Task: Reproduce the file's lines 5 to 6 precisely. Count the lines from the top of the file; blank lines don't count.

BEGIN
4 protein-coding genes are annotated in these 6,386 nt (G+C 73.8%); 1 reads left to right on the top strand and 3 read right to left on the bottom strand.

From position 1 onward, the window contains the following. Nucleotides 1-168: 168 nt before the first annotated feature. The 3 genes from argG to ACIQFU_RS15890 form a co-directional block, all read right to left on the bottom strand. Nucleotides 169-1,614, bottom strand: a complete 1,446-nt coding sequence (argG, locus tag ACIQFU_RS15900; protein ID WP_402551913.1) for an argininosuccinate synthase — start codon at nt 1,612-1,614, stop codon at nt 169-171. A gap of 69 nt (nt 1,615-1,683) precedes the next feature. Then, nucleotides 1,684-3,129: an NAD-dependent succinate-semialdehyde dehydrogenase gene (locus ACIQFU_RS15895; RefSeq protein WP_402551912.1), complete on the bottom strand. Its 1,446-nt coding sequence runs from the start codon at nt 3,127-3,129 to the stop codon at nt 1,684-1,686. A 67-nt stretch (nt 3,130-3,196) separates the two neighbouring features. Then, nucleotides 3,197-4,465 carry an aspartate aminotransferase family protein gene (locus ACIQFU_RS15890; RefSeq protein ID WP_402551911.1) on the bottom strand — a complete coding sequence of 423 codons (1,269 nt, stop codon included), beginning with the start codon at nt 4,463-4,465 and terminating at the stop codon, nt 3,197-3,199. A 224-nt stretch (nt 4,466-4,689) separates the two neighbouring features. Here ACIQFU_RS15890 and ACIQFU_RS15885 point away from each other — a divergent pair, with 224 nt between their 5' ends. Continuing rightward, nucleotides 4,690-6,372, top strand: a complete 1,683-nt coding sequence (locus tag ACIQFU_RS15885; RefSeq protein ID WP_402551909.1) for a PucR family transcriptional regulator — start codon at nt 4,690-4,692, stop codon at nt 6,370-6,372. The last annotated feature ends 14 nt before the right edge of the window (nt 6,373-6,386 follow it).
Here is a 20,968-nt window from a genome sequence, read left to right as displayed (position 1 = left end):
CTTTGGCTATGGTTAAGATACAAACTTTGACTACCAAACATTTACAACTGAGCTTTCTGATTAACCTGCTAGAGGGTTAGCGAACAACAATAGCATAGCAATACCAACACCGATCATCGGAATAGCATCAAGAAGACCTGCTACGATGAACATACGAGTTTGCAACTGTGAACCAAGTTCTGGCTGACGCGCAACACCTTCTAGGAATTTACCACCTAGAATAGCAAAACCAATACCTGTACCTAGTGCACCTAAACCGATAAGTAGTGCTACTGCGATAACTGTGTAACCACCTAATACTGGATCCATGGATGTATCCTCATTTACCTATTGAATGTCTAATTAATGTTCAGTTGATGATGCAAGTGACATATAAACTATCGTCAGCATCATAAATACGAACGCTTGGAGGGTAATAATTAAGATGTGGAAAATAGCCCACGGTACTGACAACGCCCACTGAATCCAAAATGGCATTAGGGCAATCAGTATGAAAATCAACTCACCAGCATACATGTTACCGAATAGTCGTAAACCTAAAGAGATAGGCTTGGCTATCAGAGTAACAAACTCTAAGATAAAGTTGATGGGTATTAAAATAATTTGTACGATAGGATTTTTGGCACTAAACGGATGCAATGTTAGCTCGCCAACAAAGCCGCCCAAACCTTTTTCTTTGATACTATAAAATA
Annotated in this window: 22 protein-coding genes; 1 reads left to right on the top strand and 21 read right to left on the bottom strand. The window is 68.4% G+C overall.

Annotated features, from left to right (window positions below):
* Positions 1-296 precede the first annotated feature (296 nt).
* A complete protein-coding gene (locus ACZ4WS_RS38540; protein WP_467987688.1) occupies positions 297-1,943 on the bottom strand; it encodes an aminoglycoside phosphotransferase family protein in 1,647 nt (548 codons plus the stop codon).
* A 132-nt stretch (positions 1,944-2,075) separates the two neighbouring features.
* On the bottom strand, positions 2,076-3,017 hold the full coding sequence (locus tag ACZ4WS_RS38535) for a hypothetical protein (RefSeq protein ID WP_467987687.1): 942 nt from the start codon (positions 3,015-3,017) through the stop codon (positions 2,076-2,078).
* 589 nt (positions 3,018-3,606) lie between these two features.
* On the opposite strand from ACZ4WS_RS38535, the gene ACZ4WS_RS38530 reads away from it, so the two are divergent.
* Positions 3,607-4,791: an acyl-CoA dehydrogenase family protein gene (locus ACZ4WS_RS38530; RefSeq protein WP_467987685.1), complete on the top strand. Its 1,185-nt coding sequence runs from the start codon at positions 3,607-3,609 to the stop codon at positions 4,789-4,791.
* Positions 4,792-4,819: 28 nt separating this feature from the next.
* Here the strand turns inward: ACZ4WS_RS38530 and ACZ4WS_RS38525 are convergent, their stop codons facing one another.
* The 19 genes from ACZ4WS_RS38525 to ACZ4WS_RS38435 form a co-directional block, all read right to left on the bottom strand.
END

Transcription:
Annotated in this window: 22 protein-coding genes; 1 reads left to right on the top strand and 21 read right to left on the bottom strand. The window is 68.4% G+C overall.

Annotated features, from left to right (window positions below):